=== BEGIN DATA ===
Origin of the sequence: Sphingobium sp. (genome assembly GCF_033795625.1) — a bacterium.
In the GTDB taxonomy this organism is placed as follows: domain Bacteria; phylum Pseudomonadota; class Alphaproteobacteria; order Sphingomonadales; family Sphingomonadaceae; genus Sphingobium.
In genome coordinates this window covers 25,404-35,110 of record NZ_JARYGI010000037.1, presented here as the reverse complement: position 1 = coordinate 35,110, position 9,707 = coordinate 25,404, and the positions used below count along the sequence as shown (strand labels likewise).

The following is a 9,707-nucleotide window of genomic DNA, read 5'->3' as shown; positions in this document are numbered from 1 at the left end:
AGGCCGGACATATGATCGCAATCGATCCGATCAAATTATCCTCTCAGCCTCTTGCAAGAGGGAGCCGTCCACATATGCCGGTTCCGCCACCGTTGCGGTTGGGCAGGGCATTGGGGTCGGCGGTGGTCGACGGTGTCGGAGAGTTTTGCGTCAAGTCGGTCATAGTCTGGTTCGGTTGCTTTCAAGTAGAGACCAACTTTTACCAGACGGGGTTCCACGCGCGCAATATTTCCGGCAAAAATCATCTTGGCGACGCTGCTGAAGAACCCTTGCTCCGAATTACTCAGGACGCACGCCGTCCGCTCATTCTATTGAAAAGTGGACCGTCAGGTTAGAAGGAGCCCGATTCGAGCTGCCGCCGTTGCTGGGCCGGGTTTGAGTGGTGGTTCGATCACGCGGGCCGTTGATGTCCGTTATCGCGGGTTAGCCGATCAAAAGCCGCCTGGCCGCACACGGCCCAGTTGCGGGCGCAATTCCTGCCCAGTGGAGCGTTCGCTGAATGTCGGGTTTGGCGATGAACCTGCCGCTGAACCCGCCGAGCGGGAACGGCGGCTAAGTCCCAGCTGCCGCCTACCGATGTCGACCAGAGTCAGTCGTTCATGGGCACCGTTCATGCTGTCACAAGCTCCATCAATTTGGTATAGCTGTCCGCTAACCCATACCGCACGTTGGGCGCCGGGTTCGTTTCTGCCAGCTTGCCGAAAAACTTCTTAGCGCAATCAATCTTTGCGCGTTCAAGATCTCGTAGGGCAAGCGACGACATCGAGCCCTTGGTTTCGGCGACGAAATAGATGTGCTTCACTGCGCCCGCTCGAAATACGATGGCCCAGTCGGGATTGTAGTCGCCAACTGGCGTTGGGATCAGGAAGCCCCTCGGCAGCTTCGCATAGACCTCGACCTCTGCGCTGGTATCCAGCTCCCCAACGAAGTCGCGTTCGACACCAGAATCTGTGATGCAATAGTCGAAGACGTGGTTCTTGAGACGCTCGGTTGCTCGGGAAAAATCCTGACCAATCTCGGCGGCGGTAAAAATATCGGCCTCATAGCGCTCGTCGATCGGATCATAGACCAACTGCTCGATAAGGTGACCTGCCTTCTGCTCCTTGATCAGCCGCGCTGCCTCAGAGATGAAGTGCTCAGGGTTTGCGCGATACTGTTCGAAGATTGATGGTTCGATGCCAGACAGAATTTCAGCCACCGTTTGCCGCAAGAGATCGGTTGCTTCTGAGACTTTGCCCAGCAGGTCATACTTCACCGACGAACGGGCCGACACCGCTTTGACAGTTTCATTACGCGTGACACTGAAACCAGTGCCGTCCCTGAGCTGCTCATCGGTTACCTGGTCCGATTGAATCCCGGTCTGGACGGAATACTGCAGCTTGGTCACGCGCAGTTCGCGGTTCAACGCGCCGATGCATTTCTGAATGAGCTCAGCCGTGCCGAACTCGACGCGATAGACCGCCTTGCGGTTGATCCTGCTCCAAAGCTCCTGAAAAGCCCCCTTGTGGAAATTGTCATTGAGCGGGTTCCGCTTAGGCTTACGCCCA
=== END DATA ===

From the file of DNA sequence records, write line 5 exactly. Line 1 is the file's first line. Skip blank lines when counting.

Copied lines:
AGGCCGGACATATGATCGCAATCGATCCGATCAAATTATCCTCTCAGCCTCTTGCAAGAGGGAGCCGTCCACATATGCCGGTTCCGCCACCGTTGCGGTTGGGCAGGGCATTGGGGTCGGCGGTGGTCGACGGTGTCGGAGAGTTTTGCGTCAAGTCGGTCATAGTCTGGTTCGGTTGCTTTCAAGTAGAGACCAACTTTTACCAGACGGGGTTCCACGCGCGCAATATTTCCGGCAAAAATCATCTTGGCGACGCTGCTGAAGAACCCTTGCTCCGAATTACTCAGGACGCACGCCGTCCGCTCATTCTATTGAAAAGTGGACCGTCAGGTTAGAAGGAGCCCGATTCGAGCTGCCGCCGTTGCTGGGCCGGGTTTGAGTGGTGGTTCGATCACGCGGGCCGTTGATGTCCGTTATCGCGGGTTAGCCGATCAAAAGCCGCCTGGCCGCACACGGCCCAGTTGCGGGCGCAATTCCTGCCCAGTGGAGCGTTCGCTGAATGTCGGGTTTGGCGATGAACCTGCCGCTGAACCCGCCGAGCGGGAACGGCGGCTAAGTCCCAGCTGCCGCCTACCGATGTCGACCAGAGTCAGTCGTTCATGGGCACCGTTCATGCTGTCACAAGCTCCATCAATTTGGTATAGCTGTCCGCTAACCCATACCGCACGTTGGGCGCCGGGTTCGTTTCTGCCAGCTTGCCGAAAAACTTCTTAGCGCAATCAATCTTTGCGCGTTCAAGATCTCGTAGGGCAAGCGACGACATCGAGCCCTTGGTTTCGGCGACGAAATAGATGTGCTTCACTGCGCCCGCTCGAAATACGATGGCCCAGTCGGGATTGTAGTCGCCAACTGGCGTTGGGATCAGGAAGCCCCTCGGCAGCTTCGCATAGACCTCGACCTCTGCGCTGGTATCCAGCTCCCCAACGAAGTCGCGTTCGACACCAGAATCTGTGATGCAATAGTCGAAGACGTGGTTCTTGAGACGCTCGGTTGCTCGGGAAAAATCCTGACCAATCTCGGCGGCGGTAAAAATATCGGCCTCATAGCGCTCGTCGATCGGATCATAGACCAACTGCTCGATAAGGTGACCTGCCTTCTGCTCCTTGATCAGCCGCGCTGCCTCAGAGATGAAGTGCTCAGGGTTTGCGCGATACTGTTCGAAGATTGATGGTTCGATGCCAGACAGAATTTCAGCCACCGTTTGCCGCAAGAGATCGGTTGCTTCTGAGACTTTGCCCAGCAGGTCATACTTCACCGACGAACGGGCCGACACCGCTTTGACAGTTTCATTACGCGTGACACTGAAACCAGTGCCGTCCCTGAGCTGCTCATCGGTTACCTGGTCCGATTGAATCCCGGTCTGGACGGAATACTGCAGCTTGGTCACGCGCAGTTCGCGGTTCAACGCGCCGATGCATTTCTGAATGAGCTCAGCCGTGCCGAACTCGACGCGATAGACCGCCTTGCGGTTGATCCTGCTCCAAAGCTCCTGAAAAGCCCCCTTGTGGAAATTGTCATTGAGCGGGTTCCGCTTAGGCTTACGCCCA